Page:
Despite disagreement on the downpayment, the Board of Supervisors Tuesday approved a procurement plan for the newest and largest helicopter to be added to the Riverside County sheriff’s fleet.
Sheriff Chad Bianco’s request to acquire a twin-engine Airbus H145 was approved by the board in June, but financing arrangements — and a final price tag — had not been established.
According to sheriff’s officials, the previously estimated amount of $11.5 million was short just over a million bucks. The price negotiated with Airbus Helicopters Inc., including taxes, came to $12.52 million.
Board Chairman Kevin Jeffries questioned the need to finance the entire sum through a bank loan, echoing initial concerns expressed by Bianco in June, when he asked to cover the entire cost using funds unspent from the sheriff’s 2018-19 general fund allocations.
Jeffries pointed out that “unanticipated” property tax gains made more funding available that could be applied toward the rotorcraft acquisition.
“We’ve got extra revenue coming in, so we should consider an outright purchase, or a higher downpayment,” the chairman said, noting that taxpayers, in the long run, would be paying more for the helicopter than necessary via financing.
County Chief Executive Officer George Johnson stood by his original request to finance the procurement, entirely, from a 10-year loan with an interest rate of just over 2 percent.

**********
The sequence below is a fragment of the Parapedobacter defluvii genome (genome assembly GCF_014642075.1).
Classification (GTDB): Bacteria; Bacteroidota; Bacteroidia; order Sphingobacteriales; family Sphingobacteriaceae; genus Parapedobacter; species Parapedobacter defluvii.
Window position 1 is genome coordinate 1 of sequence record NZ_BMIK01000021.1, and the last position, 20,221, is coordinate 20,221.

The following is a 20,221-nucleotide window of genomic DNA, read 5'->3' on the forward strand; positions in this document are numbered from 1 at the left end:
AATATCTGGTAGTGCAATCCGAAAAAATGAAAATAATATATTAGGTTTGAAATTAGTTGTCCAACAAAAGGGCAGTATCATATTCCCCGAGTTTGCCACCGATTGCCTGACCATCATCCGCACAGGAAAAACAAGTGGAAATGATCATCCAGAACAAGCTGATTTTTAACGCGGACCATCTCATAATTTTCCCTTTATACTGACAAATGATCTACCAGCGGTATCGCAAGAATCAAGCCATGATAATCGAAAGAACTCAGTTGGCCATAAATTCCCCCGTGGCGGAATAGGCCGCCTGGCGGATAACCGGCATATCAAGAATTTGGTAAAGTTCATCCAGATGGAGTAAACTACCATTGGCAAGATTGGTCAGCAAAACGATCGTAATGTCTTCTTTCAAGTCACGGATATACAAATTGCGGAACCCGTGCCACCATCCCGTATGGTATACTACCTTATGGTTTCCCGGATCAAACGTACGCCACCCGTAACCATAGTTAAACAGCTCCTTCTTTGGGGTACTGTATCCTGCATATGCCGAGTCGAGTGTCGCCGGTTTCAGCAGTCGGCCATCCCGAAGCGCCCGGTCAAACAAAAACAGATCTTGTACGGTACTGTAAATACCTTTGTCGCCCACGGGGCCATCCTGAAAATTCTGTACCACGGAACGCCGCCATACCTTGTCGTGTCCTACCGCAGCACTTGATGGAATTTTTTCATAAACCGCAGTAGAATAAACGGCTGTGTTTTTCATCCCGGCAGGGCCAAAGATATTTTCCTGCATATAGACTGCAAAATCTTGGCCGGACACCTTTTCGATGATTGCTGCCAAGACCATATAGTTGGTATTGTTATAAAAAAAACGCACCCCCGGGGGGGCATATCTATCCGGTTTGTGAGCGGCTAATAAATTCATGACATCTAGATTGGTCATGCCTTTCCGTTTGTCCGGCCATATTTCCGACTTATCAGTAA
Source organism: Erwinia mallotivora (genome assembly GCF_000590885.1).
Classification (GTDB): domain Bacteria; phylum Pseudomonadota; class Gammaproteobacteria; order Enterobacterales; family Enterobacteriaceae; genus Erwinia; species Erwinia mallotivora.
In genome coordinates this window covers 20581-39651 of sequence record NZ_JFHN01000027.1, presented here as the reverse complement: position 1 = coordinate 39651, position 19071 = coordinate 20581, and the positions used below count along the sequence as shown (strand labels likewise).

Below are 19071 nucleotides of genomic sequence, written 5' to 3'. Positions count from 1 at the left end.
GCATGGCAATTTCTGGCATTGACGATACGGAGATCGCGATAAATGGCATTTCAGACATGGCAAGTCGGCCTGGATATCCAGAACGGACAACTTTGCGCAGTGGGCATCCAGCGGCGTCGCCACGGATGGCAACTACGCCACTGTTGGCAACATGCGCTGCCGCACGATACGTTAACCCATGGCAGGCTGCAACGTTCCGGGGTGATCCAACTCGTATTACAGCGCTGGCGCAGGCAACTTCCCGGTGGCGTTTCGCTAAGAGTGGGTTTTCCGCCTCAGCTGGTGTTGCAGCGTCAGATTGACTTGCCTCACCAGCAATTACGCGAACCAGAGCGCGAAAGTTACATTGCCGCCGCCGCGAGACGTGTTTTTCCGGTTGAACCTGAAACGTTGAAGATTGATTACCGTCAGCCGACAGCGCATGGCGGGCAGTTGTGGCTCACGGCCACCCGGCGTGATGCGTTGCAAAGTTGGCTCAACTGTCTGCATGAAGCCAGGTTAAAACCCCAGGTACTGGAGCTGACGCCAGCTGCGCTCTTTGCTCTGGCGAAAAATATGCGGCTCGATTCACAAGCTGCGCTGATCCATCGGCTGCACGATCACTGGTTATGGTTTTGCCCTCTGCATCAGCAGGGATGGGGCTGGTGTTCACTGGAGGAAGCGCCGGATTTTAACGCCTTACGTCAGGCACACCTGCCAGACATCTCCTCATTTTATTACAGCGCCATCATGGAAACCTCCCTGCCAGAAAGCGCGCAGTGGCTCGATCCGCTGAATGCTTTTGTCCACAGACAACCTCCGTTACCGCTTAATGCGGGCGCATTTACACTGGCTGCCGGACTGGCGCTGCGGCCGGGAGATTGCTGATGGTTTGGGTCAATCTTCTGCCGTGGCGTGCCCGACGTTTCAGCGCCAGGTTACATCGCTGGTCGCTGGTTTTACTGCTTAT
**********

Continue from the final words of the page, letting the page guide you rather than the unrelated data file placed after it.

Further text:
“From our perspective, this is better money management,” Johnson said. “It allows us to protect our cash (reserve) and gives us the flexibility to respond to sudden cost increases. We are facing additional costs associated with labor contracts that we’re negotiating.”
Supervisors Manuel Perez, Chuck Washington and Karen Spiegel agreed. However, the latter proposed at least paying the roughly $900,000 in sales taxes tied to the acquisition to remove that portion from the financing agreement.
That procurement plan was approved 3-1, with Jeffries opposed and Supervisor Jeff Hewitt away on personal business.
Bianco’s staff said the aviation unit had examined a number of prospects, including choppers manufactured by Bell, Leonardo and MD Helicopters, but in the end, the H145 was the obvious choice, based on the department’s eight pilots’ familiarity and comfort with the single-engine Airbus Astar AS350s already in use.
“The pilots are familiar with the control panel, equipment and performance of the aircraft, and maintaining the same type of fleet is advantageous, especially when the pilot needs to make a quick decision during an emergency,” according to a sheriff’s statement. “Additionally, the department has invested substantially in Airbus inventory parts to keep the Airbus fleet in operation, and staying with the same manufacture will allow the department to utilize the same inventory.”
What’s more, all of the agency’s aircraft mechanics are certified to provide routine maintenance on Airbus models, officials said.
During the board’s June 25 meeting, Bianco made a case for the new chopper by highlighting its ability to reach a higher altitude, or service ceiling, during search-and-rescue and other operations, compared to the helicopters currently on hand. The H145 can also haul eight people, whereas the smaller AS350s carry four, officials noted.
“It will allow us to perform rescues in the mountains and perform tactical rescues, if needed. Every other agency has a helicopter capable of these kinds of things,” Bianco told the board.